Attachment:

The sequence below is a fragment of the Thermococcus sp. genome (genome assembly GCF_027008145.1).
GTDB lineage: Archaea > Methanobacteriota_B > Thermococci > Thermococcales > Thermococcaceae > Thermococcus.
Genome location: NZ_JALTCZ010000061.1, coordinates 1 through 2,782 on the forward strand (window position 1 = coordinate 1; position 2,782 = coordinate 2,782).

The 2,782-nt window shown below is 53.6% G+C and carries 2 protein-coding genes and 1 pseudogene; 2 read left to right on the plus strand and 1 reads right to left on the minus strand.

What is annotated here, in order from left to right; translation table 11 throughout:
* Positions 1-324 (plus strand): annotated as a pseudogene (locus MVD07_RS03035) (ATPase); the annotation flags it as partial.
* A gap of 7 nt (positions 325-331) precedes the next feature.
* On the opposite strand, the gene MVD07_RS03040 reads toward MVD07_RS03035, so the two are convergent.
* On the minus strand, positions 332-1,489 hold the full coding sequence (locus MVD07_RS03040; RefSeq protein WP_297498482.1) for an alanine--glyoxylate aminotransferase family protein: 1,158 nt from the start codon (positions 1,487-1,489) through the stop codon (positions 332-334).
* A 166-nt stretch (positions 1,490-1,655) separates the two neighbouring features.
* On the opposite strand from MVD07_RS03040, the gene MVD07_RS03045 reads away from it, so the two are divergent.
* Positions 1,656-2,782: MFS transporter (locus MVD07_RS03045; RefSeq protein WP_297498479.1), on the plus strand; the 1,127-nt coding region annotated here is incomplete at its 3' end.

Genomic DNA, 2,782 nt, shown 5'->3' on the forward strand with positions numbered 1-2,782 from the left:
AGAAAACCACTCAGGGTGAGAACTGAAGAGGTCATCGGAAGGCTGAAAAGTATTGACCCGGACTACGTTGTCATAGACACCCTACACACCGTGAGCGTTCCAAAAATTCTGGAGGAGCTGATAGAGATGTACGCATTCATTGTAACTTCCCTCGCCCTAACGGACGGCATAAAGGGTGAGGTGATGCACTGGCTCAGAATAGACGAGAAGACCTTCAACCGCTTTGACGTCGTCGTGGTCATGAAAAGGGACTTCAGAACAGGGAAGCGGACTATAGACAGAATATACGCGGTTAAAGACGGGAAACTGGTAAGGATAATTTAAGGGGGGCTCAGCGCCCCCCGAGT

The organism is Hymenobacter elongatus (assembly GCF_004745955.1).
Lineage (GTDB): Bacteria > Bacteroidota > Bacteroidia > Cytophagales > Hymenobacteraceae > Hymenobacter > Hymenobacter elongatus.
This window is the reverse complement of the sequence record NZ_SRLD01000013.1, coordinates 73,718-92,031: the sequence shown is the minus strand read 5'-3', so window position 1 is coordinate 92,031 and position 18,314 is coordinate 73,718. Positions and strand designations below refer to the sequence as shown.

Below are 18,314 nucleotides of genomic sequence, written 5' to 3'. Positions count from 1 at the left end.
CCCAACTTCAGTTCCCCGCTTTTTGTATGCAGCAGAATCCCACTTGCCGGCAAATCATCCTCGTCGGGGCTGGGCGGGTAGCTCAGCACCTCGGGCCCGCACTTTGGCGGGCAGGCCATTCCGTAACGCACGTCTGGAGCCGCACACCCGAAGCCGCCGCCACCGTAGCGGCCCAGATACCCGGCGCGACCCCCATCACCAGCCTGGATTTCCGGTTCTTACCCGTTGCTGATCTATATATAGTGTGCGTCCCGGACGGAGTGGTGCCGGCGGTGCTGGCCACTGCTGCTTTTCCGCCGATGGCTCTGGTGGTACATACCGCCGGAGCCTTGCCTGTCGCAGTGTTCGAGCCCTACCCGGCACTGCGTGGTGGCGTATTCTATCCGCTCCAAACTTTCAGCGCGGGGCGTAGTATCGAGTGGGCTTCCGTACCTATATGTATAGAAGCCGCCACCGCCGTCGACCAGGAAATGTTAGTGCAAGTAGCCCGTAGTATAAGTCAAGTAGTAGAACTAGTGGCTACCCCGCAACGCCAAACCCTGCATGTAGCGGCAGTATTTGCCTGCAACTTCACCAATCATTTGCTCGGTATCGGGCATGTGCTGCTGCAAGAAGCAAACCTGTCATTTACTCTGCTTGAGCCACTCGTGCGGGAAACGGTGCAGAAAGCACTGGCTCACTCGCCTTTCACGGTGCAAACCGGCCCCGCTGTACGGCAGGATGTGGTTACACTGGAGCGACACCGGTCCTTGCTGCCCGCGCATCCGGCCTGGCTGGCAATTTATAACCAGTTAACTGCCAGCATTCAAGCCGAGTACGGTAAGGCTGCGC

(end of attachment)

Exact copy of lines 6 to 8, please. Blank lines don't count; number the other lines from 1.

* Positions 1-324 (plus strand): annotated as a pseudogene (locus MVD07_RS03035) (ATPase); the annotation flags it as partial.
* A gap of 7 nt (positions 325-331) precedes the next feature.
* On the opposite strand, the gene MVD07_RS03040 reads toward MVD07_RS03035, so the two are convergent.